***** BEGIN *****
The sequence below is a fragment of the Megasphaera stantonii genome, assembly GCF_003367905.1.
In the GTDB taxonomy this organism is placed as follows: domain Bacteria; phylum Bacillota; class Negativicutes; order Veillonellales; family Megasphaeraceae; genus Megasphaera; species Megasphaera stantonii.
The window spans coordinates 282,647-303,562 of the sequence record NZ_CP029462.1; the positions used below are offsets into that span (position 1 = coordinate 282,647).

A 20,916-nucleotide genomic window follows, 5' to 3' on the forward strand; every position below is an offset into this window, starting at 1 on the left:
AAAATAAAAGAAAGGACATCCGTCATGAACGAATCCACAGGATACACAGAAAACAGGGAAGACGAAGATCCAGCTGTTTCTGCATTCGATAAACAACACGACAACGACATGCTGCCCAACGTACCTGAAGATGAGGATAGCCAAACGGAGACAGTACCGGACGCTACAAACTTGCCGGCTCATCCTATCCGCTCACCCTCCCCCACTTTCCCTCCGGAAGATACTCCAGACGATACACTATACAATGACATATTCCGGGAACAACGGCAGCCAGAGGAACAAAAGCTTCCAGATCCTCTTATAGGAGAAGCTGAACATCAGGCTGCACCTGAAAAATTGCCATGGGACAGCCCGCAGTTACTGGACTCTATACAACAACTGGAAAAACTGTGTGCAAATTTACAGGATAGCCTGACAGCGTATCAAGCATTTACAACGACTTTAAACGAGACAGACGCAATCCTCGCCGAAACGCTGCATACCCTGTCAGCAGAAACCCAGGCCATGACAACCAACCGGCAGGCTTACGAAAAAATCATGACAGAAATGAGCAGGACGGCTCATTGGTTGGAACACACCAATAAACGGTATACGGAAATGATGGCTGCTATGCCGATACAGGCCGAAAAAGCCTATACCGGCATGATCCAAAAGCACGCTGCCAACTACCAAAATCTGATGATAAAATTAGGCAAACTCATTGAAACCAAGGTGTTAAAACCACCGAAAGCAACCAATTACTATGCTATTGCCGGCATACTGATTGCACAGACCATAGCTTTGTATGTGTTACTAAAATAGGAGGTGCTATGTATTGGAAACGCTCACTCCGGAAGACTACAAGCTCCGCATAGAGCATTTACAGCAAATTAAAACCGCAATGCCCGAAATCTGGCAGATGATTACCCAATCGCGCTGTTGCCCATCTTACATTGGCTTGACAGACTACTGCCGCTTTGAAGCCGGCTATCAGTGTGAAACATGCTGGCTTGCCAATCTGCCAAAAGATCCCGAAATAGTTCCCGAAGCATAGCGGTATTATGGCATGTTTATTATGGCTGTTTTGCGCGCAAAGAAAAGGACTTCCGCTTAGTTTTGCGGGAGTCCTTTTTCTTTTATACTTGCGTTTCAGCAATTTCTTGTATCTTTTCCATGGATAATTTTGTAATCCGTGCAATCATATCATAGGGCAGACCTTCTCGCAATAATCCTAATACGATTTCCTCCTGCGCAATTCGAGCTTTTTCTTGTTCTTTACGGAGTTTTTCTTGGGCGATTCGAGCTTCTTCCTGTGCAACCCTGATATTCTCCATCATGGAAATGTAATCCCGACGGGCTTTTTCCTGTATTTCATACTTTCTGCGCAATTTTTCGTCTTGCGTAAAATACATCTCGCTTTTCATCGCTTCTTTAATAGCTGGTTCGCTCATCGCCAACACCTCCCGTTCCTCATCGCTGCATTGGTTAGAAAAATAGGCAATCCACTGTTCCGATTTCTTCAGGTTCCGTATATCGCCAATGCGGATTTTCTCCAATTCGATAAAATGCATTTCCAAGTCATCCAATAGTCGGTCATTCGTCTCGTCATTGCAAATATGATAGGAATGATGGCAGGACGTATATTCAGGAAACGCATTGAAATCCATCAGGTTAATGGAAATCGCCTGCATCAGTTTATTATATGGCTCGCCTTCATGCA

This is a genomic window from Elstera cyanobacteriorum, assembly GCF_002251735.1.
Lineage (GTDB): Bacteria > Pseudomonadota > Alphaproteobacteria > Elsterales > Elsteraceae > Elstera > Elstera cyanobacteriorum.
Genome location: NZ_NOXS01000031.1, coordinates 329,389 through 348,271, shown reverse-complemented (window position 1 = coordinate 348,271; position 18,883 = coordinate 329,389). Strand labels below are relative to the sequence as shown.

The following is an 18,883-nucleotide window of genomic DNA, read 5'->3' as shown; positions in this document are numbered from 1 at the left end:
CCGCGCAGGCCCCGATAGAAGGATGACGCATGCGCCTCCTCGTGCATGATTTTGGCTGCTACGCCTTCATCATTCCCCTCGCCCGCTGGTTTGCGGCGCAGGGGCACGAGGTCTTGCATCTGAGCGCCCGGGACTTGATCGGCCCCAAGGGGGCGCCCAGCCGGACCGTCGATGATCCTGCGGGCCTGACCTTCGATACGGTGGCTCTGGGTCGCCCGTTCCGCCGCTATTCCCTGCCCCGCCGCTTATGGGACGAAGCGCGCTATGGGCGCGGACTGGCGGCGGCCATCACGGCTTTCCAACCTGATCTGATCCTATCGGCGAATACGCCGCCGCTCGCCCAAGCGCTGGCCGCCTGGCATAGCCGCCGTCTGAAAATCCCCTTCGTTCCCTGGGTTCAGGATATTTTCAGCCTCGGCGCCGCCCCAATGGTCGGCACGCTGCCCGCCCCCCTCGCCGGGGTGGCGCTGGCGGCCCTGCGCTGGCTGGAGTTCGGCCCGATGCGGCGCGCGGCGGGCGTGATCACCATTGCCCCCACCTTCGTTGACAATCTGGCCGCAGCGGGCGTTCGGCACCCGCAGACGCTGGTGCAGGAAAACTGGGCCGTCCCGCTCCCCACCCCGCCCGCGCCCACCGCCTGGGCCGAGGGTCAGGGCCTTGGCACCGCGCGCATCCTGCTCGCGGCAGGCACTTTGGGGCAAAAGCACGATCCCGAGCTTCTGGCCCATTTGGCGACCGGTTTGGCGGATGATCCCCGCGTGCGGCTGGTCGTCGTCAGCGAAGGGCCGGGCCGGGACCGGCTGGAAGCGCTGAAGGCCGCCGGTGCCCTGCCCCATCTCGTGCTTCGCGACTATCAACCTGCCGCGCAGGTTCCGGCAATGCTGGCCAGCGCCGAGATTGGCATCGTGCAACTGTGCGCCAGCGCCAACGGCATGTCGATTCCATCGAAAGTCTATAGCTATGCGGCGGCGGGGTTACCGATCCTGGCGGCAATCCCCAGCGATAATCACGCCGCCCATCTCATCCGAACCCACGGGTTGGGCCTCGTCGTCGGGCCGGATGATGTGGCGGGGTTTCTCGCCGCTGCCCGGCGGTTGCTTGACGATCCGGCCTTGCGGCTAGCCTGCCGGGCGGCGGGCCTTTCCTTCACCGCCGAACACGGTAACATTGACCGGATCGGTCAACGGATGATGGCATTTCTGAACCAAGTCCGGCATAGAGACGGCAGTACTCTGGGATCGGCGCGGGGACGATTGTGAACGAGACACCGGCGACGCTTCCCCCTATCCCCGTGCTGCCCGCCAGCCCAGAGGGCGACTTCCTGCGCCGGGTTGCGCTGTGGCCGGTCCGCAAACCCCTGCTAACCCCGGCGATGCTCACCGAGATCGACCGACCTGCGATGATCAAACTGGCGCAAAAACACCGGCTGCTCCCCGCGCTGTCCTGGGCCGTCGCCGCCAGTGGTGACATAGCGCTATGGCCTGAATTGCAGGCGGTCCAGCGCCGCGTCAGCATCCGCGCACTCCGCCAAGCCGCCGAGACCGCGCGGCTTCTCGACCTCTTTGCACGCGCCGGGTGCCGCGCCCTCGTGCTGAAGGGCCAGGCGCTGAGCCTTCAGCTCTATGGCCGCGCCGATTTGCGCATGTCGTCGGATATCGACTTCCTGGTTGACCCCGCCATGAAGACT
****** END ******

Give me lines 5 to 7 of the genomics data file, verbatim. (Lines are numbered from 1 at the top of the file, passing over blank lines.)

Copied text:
AAAATAAAAGAAAGGACATCCGTCATGAACGAATCCACAGGATACACAGAAAACAGGGAAGACGAAGATCCAGCTGTTTCTGCATTCGATAAACAACACGACAACGACATGCTGCCCAACGTACCTGAAGATGAGGATAGCCAAACGGAGACAGTACCGGACGCTACAAACTTGCCGGCTCATCCTATCCGCTCACCCTCCCCCACTTTCCCTCCGGAAGATACTCCAGACGATACACTATACAATGACATATTCCGGGAACAACGGCAGCCAGAGGAACAAAAGCTTCCAGATCCTCTTATAGGAGAAGCTGAACATCAGGCTGCACCTGAAAAATTGCCATGGGACAGCCCGCAGTTACTGGACTCTATACAACAACTGGAAAAACTGTGTGCAAATTTACAGGATAGCCTGACAGCGTATCAAGCATTTACAACGACTTTAAACGAGACAGACGCAATCCTCGCCGAAACGCTGCATACCCTGTCAGCAGAAACCCAGGCCATGACAACCAACCGGCAGGCTTACGAAAAAATCATGACAGAAATGAGCAGGACGGCTCATTGGTTGGAACACACCAATAAACGGTATACGGAAATGATGGCTGCTATGCCGATACAGGCCGAAAAAGCCTATACCGGCATGATCCAAAAGCACGCTGCCAACTACCAAAATCTGATGATAAAATTAGGCAAACTCATTGAAACCAAGGTGTTAAAACCACCGAAAGCAACCAATTACTATGCTATTGCCGGCATACTGATTGCACAGACCATAGCTTTGTATGTGTTACTAAAATAGGAGGTGCTATGTATTGGAAACGCTCACTCCGGAAGACTACAAGCTCCGCATAGAGCATTTACAGCAAATTAAAACCGCAATGCCCGAAATCTGGCAGATGATTACCCAATCGCGCTGTTGCCCATCTTACATTGGCTTGACAGACTACTGCCGCTTTGAAGCCGGCTATCAGTGTGAAACATGCTGGCTTGCCAATCTGCCAAAAGATCCCGAAATAGTTCCCGAAGCATAGCGGTATTATGGCATGTTTATTATGGCTGTTTTGCGCGCAAAGAAAAGGACTTCCGCTTAGTTTTGCGGGAGTCCTTTTTCTTTTATACTTGCGTTTCAGCAATTTCTTGTATCTTTTCCATGGATAATTTTGTAATCCGTGCAATCATATCATAGGGCAGACCTTCTCGCAATAATCCTAATACGATTTCCTCCTGCGCAATTCGAGCTTTTTCTTGTTCTTTACGGAGTTTTTCTTGGGCGATTCGAGCTTCTTCCTGTGCAACCCTGATATTCTCCATCATGGAAATGTAATCCCGACGGGCTTTTTCCTGTATTTCATACTTTCTGCGCAATTTTTCGTCTTGCGTAAAATACATCTCGCTTTTCATCGCTTCTTTAATAGCTGGTTCGCTCATCGCCAACACCTCCCGTTCCTCATCGCTGCATTGGTTAGAAAAATAGGCAATCCACTGTTCCGATTTCTTCAGGTTCCGTATATCGCCAATGCGGATTTTCTCCAATTCGATAAAATGCATTTCCAAGTCATCCAATAGTCGGTCATTCGTCTCGTCATTGCAAATATGATAGGAATGATGGCAGGACGTATATTCAGGAAACGCATTGAAATCCATCAGGTTAATGGAAATCGCCTGCATCAGTTTATTATATGGCTCGCCTTCATGCA

This is a genomic window from Elstera cyanobacteriorum, assembly GCF_002251735.1.
Lineage (GTDB): Bacteria > Pseudomonadota > Alphaproteobacteria > Elsterales > Elsteraceae > Elstera > Elstera cyanobacteriorum.